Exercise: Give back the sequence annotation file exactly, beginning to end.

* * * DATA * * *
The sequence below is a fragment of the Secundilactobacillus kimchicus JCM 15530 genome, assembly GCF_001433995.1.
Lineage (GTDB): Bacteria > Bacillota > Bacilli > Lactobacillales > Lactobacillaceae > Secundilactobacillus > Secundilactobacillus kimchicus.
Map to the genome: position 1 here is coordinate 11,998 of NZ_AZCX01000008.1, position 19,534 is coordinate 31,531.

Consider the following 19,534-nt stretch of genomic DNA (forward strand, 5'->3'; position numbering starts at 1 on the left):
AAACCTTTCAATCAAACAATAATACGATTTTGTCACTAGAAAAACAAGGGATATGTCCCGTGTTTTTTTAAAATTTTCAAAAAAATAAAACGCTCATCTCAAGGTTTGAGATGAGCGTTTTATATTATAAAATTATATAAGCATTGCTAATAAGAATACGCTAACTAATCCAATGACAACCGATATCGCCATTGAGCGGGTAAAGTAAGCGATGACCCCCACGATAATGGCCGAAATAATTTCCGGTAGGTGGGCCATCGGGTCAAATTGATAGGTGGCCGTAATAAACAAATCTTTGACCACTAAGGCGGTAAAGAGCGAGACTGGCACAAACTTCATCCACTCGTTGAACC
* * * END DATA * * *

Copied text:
The sequence below is a fragment of the Secundilactobacillus kimchicus JCM 15530 genome, assembly GCF_001433995.1.
Lineage (GTDB): Bacteria > Bacillota > Bacilli > Lactobacillales > Lactobacillaceae > Secundilactobacillus > Secundilactobacillus kimchicus.
Map to the genome: position 1 here is coordinate 11,998 of NZ_AZCX01000008.1, position 19,534 is coordinate 31,531.

Consider the following 19,534-nt stretch of genomic DNA (forward strand, 5'->3'; position numbering starts at 1 on the left):
AAACCTTTCAATCAAACAATAATACGATTTTGTCACTAGAAAAACAAGGGATATGTCCCGTGTTTTTTTAAAATTTTCAAAAAAATAAAACGCTCATCTCAAGGTTTGAGATGAGCGTTTTATATTATAAAATTATATAAGCATTGCTAATAAGAATACGCTAACTAATCCAATGACAACCGATATCGCCATTGAGCGGGTAAAGTAAGCGATGACCCCCACGATAATGGCCGAAATAATTTCCGGTAGGTGGGCCATCGGGTCAAATTGATAGGTGGCCGTAATAAACAAATCTTTGACCACTAAGGCGGTAAAGAGCGAGACTGGCACAAACTTCATCCACTCGTTGAACC